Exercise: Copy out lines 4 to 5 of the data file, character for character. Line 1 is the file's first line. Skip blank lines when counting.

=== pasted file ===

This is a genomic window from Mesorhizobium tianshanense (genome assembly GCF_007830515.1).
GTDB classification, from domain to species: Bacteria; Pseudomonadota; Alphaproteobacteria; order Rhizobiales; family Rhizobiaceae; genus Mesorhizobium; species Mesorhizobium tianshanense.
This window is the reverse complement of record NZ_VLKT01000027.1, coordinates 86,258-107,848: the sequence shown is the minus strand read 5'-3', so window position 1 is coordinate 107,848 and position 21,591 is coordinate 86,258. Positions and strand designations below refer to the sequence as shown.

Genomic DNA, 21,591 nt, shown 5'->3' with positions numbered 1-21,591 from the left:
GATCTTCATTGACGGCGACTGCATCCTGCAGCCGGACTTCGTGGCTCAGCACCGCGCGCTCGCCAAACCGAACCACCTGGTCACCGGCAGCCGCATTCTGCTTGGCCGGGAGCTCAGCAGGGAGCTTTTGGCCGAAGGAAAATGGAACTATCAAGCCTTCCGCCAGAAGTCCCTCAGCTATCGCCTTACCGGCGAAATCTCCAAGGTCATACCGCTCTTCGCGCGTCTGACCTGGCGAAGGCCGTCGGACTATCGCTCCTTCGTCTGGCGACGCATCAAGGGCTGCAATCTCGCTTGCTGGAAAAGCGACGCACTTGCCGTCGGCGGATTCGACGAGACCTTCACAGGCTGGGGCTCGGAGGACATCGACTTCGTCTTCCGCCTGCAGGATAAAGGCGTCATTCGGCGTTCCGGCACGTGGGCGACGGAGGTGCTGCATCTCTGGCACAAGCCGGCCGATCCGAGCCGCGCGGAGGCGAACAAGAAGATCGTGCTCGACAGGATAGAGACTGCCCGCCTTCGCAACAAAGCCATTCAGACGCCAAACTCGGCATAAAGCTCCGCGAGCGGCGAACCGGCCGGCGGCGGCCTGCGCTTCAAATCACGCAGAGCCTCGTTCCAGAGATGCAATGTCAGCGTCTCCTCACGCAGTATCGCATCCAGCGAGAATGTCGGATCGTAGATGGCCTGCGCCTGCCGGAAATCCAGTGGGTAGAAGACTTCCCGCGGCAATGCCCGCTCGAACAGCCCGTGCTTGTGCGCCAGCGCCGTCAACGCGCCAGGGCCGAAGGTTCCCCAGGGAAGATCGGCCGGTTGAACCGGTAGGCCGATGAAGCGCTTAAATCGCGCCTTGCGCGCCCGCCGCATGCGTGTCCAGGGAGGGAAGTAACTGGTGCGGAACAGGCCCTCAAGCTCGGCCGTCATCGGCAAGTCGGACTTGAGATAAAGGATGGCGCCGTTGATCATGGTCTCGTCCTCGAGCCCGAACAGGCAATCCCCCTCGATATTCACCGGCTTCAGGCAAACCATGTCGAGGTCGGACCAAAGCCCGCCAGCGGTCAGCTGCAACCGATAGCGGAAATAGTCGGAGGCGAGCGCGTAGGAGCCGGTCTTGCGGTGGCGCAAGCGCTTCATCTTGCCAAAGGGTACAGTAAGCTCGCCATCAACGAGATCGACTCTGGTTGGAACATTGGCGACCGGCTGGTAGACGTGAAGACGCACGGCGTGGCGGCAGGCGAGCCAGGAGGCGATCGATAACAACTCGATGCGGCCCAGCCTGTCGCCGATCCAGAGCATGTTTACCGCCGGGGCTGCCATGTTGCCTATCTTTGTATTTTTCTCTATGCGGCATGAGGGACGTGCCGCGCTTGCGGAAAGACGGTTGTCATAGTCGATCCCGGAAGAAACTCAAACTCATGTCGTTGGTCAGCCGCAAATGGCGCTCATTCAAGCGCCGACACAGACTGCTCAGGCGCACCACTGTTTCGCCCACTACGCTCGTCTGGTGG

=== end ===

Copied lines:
Genomic DNA, 21,591 nt, shown 5'->3' with positions numbered 1-21,591 from the left:
GATCTTCATTGACGGCGACTGCATCCTGCAGCCGGACTTCGTGGCTCAGCACCGCGCGCTCGCCAAACCGAACCACCTGGTCACCGGCAGCCGCATTCTGCTTGGCCGGGAGCTCAGCAGGGAGCTTTTGGCCGAAGGAAAATGGAACTATCAAGCCTTCCGCCAGAAGTCCCTCAGCTATCGCCTTACCGGCGAAATCTCCAAGGTCATACCGCTCTTCGCGCGTCTGACCTGGCGAAGGCCGTCGGACTATCGCTCCTTCGTCTGGCGACGCATCAAGGGCTGCAATCTCGCTTGCTGGAAAAGCGACGCACTTGCCGTCGGCGGATTCGACGAGACCTTCACAGGCTGGGGCTCGGAGGACATCGACTTCGTCTTCCGCCTGCAGGATAAAGGCGTCATTCGGCGTTCCGGCACGTGGGCGACGGAGGTGCTGCATCTCTGGCACAAGCCGGCCGATCCGAGCCGCGCGGAGGCGAACAAGAAGATCGTGCTCGACAGGATAGAGACTGCCCGCCTTCGCAACAAAGCCATTCAGACGCCAAACTCGGCATAAAGCTCCGCGAGCGGCGAACCGGCCGGCGGCGGCCTGCGCTTCAAATCACGCAGAGCCTCGTTCCAGAGATGCAATGTCAGCGTCTCCTCACGCAGTATCGCATCCAGCGAGAATGTCGGATCGTAGATGGCCTGCGCCTGCCGGAAATCCAGTGGGTAGAAGACTTCCCGCGGCAATGCCCGCTCGAACAGCCCGTGCTTGTGCGCCAGCGCCGTCAACGCGCCAGGGCCGAAGGTTCCCCAGGGAAGATCGGCCGGTTGAACCGGTAGGCCGATGAAGCGCTTAAATCGCGCCTTGCGCGCCCGCCGCATGCGTGTCCAGGGAGGGAAGTAACTGGTGCGGAACAGGCCCTCAAGCTCGGCCGTCATCGGCAAGTCGGACTTGAGATAAAGGATGGCGCCGTTGATCATGGTCTCGTCCTCGAGCCCGAACAGGCAATCCCCCTCGATATTCACCGGCTTCAGGCAAACCATGTCGAGGTCGGACCAAAGCCCGCCAGCGGTCAGCTGCAACCGATAGCGGAAATAGTCGGAGGCGAGCGCGTAGGAGCCGGTCTTGCGGTGGCGCAAGCGCTTCATCTTGCCAAAGGGTACAGTAAGCTCGCCATCAACGAGATCGACTCTGGTTGGAACATTGGCGACCGGCTGGTAGACGTGAAGACGCACGGCGTGGCGGCAGGCGAGCCAGGAGGCGATCGATAACAACTCGATGCGGCCCAGCCTGTCGCCGATCCAGAGCATGTTTACCGCCGGGGCTGCCATGTTGCCTATCTTTGTATTTTTCTCTATGCGGCATGAGGGACGTGCCGCGCTTGCGGAAAGACGGTTGTCATAGTCGATCCCGGAAGAAACTCAAACTCATGTCGTTGGTCAGCCGCAAATGGCGCTCATTCAAGCGCCGACACAGACTGCTCAGGCGCACCACTGTTTCGCCCACTACGCTCGTCTGGTGG